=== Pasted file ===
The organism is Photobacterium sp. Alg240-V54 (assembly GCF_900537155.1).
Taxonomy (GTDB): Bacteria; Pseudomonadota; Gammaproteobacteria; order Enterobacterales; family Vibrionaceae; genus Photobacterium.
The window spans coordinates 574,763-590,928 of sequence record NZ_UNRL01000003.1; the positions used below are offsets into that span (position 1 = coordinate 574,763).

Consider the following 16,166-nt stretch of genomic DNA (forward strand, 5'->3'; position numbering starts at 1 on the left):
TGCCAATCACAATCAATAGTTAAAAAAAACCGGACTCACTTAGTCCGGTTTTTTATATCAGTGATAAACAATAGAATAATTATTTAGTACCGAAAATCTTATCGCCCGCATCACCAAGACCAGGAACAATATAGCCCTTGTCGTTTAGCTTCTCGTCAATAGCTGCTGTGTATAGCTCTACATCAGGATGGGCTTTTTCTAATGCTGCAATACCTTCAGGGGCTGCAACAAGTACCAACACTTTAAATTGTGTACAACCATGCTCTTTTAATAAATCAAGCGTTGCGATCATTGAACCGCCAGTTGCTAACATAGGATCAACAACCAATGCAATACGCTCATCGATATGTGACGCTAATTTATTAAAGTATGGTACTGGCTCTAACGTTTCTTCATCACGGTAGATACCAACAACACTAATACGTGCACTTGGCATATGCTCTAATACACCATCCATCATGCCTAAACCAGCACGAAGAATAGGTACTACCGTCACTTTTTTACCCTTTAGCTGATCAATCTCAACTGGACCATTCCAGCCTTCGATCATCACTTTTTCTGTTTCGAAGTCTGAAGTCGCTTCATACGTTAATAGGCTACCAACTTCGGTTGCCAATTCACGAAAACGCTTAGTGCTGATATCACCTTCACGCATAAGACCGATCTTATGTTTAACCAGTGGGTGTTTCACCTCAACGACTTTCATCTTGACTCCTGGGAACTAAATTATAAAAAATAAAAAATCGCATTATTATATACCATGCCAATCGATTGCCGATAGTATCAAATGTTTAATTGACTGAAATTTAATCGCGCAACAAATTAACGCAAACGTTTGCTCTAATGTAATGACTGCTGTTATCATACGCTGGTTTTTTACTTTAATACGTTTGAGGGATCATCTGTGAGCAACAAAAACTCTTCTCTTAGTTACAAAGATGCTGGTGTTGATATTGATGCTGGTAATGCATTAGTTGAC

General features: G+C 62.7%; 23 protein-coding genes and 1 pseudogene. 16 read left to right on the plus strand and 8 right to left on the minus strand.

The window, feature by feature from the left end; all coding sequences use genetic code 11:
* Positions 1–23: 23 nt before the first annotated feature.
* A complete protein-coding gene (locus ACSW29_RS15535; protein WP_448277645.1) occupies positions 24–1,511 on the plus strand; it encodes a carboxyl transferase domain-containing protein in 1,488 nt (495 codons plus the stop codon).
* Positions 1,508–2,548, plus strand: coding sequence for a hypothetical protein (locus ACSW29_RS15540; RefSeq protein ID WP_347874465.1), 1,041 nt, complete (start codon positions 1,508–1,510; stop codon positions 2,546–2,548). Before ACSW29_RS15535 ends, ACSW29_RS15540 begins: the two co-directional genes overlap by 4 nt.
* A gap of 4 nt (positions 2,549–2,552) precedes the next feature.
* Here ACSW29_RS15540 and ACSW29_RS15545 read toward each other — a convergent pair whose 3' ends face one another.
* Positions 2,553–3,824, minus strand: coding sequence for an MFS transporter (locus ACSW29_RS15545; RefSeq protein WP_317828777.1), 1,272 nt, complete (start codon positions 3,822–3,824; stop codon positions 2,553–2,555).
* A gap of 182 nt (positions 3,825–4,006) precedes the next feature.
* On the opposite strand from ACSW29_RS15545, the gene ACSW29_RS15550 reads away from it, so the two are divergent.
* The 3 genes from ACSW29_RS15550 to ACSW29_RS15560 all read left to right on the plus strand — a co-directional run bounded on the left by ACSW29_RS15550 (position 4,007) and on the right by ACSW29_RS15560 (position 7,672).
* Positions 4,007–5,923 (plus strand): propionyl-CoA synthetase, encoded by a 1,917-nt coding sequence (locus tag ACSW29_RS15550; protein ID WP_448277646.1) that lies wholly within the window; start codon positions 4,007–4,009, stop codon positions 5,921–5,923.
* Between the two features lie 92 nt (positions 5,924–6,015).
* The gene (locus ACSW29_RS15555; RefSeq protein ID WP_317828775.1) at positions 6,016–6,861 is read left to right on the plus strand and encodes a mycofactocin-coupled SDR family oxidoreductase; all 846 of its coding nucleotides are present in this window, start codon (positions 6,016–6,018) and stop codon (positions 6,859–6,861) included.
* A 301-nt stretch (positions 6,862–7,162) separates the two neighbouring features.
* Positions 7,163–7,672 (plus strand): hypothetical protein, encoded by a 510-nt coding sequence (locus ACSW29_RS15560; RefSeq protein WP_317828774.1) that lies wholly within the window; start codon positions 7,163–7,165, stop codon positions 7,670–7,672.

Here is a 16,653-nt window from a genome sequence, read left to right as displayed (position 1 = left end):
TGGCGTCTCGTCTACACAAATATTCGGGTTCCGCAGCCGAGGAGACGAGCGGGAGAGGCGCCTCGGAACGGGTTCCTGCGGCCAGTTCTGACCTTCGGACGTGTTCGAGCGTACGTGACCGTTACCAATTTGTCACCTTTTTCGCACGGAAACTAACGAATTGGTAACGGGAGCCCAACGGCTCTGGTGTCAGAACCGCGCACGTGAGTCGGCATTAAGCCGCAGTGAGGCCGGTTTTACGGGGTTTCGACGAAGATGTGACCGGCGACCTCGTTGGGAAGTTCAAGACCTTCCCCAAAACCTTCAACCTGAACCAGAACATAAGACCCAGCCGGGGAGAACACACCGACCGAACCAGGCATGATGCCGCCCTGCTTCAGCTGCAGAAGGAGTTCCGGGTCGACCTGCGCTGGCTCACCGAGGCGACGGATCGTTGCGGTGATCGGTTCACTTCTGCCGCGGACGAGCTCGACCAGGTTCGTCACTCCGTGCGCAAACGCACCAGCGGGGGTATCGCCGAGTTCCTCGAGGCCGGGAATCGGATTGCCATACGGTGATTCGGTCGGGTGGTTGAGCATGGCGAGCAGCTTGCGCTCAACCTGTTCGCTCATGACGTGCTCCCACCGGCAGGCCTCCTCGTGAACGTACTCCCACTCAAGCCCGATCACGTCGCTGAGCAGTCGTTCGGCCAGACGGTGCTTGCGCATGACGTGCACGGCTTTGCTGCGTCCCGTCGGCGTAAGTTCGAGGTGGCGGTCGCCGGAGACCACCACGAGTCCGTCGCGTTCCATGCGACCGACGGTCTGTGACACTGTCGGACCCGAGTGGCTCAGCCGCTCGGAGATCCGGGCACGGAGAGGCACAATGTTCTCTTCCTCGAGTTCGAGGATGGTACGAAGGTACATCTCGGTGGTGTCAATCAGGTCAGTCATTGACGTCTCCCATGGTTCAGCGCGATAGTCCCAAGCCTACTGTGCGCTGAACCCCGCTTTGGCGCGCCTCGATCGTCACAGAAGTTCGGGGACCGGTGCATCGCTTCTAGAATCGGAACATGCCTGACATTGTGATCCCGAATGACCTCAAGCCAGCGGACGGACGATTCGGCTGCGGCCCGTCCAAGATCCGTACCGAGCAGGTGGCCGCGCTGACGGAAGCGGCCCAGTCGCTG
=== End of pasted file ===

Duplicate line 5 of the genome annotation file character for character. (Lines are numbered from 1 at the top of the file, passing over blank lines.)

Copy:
TGCCAATCACAATCAATAGTTAAAAAAAACCGGACTCACTTAGTCCGGTTTTTTATATCAGTGATAAACAATAGAATAATTATTTAGTACCGAAAATCTTATCGCCCGCATCACCAAGACCAGGAACAATATAGCCCTTGTCGTTTAGCTTCTCGTCAATAGCTGCTGTGTATAGCTCTACATCAGGATGGGCTTTTTCTAATGCTGCAATACCTTCAGGGGCTGCAACAAGTACCAACACTTTAAATTGTGTACAACCATGCTCTTTTAATAAATCAAGCGTTGCGATCATTGAACCGCCAGTTGCTAACATAGGATCAACAACCAATGCAATACGCTCATCGATATGTGACGCTAATTTATTAAAGTATGGTACTGGCTCTAACGTTTCTTCATCACGGTAGATACCAACAACACTAATACGTGCACTTGGCATATGCTCTAATACACCATCCATCATGCCTAAACCAGCACGAAGAATAGGTACTACCGTCACTTTTTTACCCTTTAGCTGATCAATCTCAACTGGACCATTCCAGCCTTCGATCATCACTTTTTCTGTTTCGAAGTCTGAAGTCGCTTCATACGTTAATAGGCTACCAACTTCGGTTGCCAATTCACGAAAACGCTTAGTGCTGATATCACCTTCACGCATAAGACCGATCTTATGTTTAACCAGTGGGTGTTTCACCTCAACGACTTTCATCTTGACTCCTGGGAACTAAATTATAAAAAATAAAAAATCGCATTATTATATACCATGCCAATCGATTGCCGATAGTATCAAATGTTTAATTGACTGAAATTTAATCGCGCAACAAATTAACGCAAACGTTTGCTCTAATGTAATGACTGCTGTTATCATACGCTGGTTTTTTACTTTAATACGTTTGAGGGATCATCTGTGAGCAACAAAAACTCTTCTCTTAGTTACAAAGATGCTGGTGTTGATATTGATGCTGGTAATGCATTAGTTGAC